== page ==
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Maniac Magee

by Jerry Spinelli

School Library Journal Gr 6-10-- Warning: this interesting book is a mythical story about racism. It should not be read as reality. Legend springs up about Jeffrey ``Maniac'' Magee, a white boy who runs faster and hits balls farther than anyone, who lives on his own with amazing grace, and is innocent as to racial affairs. After running away from a loveless home, he encounters several families, in and around Two Mills, a town sharply divided into the black East End and the white West End. Black, feisty Amanda Beale and her family lovingly open their home to Maniac, and tough, smart-talking ``Mars Bar'' Thompson and other characters are all, to varying degrees, full of prejudices and unaware of their own racism. Racial epithets are sprinkled throught the book; Mars Bar calls Maniac ``fishbelly,'' and blacks are described by a white character as being ``today's Indians.'' In the final, disjointed section of the book, Maniac confronts the hatred that perpetuates ignorance by bringing Mars Bar to meet the Pickwells--``the best the West End had to offer.'' In the feel-good ending, Mars and Maniac resolve their differences; Maniac gets a home and there is hope for at least improved racial relations. Unreal? Yes. It's a cop-out for Spinelli to have framed this story as a legend--it frees him from having to make it real, or even possible. Nevertheless, the book will stimulate thinking about racism, and it might help educate those readers who, like so many students, have no first-hand knowledge of people of other races. Pathos and compassion inform a short, relatively easy-to-read story with broad appeal, which suggests that to solve problems of racism, people must first know each other as individuals. --Joel Shoemaker, Tilford Middle School, Vinton, IA (c) Copyright 2010. Library Journals LLC, a wholly owned subsidiary of Media Source, Inc. No redistribution permitted.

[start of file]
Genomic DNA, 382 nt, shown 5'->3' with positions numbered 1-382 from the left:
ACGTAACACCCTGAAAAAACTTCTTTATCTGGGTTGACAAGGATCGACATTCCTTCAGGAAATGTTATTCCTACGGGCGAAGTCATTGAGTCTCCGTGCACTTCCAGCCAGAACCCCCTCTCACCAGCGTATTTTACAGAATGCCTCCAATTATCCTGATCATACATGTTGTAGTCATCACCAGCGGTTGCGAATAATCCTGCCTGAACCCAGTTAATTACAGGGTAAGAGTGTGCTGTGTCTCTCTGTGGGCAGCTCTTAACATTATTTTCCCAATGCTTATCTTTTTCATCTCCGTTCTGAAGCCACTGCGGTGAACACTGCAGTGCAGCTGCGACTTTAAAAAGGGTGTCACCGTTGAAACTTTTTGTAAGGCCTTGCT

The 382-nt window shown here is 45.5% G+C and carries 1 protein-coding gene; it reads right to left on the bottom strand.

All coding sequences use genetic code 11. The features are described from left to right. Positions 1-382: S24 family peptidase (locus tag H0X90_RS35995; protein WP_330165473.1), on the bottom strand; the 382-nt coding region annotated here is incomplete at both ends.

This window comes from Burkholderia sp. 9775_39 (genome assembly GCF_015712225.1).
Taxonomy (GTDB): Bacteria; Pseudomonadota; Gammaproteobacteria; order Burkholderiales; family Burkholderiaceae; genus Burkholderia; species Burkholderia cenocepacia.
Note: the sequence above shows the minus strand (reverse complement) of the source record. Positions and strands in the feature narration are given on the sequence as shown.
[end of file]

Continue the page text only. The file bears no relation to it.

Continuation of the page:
(c) Copyright Library Journals LLC, a wholly owned subsidiary of Media Source, Inc. No redistribution permitted.

School Library Journal Gr 3-6-Half tall tale, half novel, Jerry Spinelli's Newbery award winner (Little, 1990) is beautifully narrated by film and television actress S. Epatha Merkerson. The story, which explores such complex concepts as home and race relations, is consistently fresh and surprising. Maniac's search for an address to call his own is poignant, while his feats such as untying Cobble's knot and hitting an "inside-the-park home-run but" with a "frogball" are pure tall tale. Merkerson's word-for-word narration is excellent. She gives subtle distinction to the accents and speech of such varied characters as McNab, Mars Bar, Amanda Beale, and Grayson. Her voice could serve as a definition of the word mellifluous, which makes listening to the story even more pleasurable. No music or other sound effects interrupt the text. Technical quality is excellent throughout. This would be an excellent choice for group listening in classrooms, and is equally good for individual listening. Definitely a first purchase choice for all audiobook collections serving elementary grade students.-Louise Sherman, formerly Anna C. Scott School, Leonia, NJ (c) Copyright 2010. Library Journals LLC, a wholly owned subsidiary of Media Source, Inc. No redistribution permitted.